Raze DVD Review

     Actors: Zoë Bell, Rachel Nichols
  • Director: Josh C. Waller
  • Format: Multiple Formats, Color, NTSC, Widescreen
  • Language: English
  • Subtitles: English, Spanish
  • Rated: R
  • Studio: MPI HOME VIDEO
  • DVD Release Date: May 20, 2014
  • Run Time: 95 minutes



            There is so much promise for genre fans in a premise such as the one we are given in Raze, but the film suffers because the writers stopped developing anything beyond this premise and director Josh C. Waller seems content without interesting characters, dialogue, or plot development. It plays out like a blend of Hostel and The Hunger Games, offering no surprises but plenty of clichés. It is truly disappointing to see such an opportunity go wasted like this, despite all efforts from star Zoë Bell.


            Bell has worked in Hollywood as a stunt woman for many years, brought into the spotlight with Quentin Tarantino’s Grindhouse film, Death Proof. She is given another opportunity to head up an action-packed grindhouse film with Raze, and she destroys each action scene with competence missing from every other aspect of filmmaking here. Fortunately and unfortunately, Raze has little else to offer other than repetitious action scenes.


            The film opens with a poorly executed twist that allows us brief introduction to the situation through a minor character. A group of fifty women are abducted and imprisoned and forced to fight each other to death in order to save their loved ones. This tournament is bet on by a mostly unseen crowd of wealthy elitists, run by an oddly civilized couple (Doug Jones and Sherilyn Fenn).


            With the rush to provide the brutal girl-on-girl fighting, insignificant things like character development are skipped over, allowing little impact when each of the characters begins killing each other off. It is clear fairly quickly that Sabrina (Bell) is our hero, but we don’t even know enough about this character for anything that happens to her to matter. Although I would not want to endure any more of the horrid violence, this film could have withstood a longer running time if it were afforded more time in-between battles.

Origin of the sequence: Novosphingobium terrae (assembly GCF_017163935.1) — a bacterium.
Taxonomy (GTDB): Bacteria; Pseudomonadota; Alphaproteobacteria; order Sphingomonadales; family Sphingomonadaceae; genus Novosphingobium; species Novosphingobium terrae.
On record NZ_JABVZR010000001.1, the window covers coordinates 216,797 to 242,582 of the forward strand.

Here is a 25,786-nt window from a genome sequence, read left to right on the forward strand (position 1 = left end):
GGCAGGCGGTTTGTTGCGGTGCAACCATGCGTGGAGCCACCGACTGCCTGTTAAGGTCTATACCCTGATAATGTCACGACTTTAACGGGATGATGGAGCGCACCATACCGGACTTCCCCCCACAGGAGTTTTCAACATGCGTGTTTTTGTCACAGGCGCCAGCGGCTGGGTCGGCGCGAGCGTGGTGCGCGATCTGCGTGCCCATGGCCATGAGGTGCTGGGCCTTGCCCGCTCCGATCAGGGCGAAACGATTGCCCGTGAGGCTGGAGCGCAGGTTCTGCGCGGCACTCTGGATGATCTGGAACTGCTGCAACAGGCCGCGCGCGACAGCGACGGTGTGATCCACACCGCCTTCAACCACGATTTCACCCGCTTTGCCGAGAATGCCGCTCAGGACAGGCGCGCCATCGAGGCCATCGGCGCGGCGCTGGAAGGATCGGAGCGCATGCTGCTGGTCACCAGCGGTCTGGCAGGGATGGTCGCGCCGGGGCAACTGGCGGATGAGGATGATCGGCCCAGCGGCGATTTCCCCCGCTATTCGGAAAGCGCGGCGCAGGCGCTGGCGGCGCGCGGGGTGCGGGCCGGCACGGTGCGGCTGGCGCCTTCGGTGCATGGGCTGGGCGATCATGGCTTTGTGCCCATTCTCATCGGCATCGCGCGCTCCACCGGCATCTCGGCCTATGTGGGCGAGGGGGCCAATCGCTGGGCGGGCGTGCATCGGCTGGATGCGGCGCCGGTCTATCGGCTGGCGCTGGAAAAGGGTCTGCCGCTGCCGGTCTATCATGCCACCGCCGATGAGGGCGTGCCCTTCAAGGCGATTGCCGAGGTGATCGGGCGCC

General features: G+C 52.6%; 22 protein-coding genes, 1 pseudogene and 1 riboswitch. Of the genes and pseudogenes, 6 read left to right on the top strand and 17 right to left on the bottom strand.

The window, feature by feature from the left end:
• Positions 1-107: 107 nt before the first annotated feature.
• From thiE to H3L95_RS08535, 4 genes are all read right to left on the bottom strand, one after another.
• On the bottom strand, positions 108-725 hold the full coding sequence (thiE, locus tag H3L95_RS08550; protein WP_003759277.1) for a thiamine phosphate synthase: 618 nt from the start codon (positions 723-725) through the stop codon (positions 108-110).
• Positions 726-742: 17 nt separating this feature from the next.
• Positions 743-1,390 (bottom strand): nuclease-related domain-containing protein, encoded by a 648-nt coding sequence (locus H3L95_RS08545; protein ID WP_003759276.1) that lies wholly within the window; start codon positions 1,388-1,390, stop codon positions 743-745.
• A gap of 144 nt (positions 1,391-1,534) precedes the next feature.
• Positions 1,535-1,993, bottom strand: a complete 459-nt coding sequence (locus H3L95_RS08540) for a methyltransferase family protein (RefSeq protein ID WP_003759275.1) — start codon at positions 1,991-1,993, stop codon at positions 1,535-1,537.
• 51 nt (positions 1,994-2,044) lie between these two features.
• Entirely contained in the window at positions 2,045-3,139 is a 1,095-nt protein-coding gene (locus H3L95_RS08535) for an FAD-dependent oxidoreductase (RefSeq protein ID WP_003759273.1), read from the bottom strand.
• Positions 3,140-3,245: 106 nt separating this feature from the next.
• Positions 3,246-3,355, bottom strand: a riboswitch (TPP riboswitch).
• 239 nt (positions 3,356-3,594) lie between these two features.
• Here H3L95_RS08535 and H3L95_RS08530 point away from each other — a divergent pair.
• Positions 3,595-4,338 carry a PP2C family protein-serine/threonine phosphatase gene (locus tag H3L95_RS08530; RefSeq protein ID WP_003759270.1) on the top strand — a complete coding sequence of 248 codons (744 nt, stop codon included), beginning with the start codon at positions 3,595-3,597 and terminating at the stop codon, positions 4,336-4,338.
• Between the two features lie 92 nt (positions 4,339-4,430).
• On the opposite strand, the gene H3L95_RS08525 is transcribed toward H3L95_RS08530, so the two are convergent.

The special features include a commentary track with Waller, Bell, producer/actor Andrew Pagana and writer/producer/fight choreographer Kenny Gage. There is also optional commentary on the deleted scenes, not to mention additional interviews with the cast and crew, and plenty of behind-the-scenes footage. On top of the deleted scenes, there are also extended fight scenes, a gag reel and the original short film that inspired a feature film adaptation.


    Entertainment Value: 7/10

    Quality of Filmmaking: 4.5/10

    Historical Significance:  2/10

    Special Features: 8.5/10

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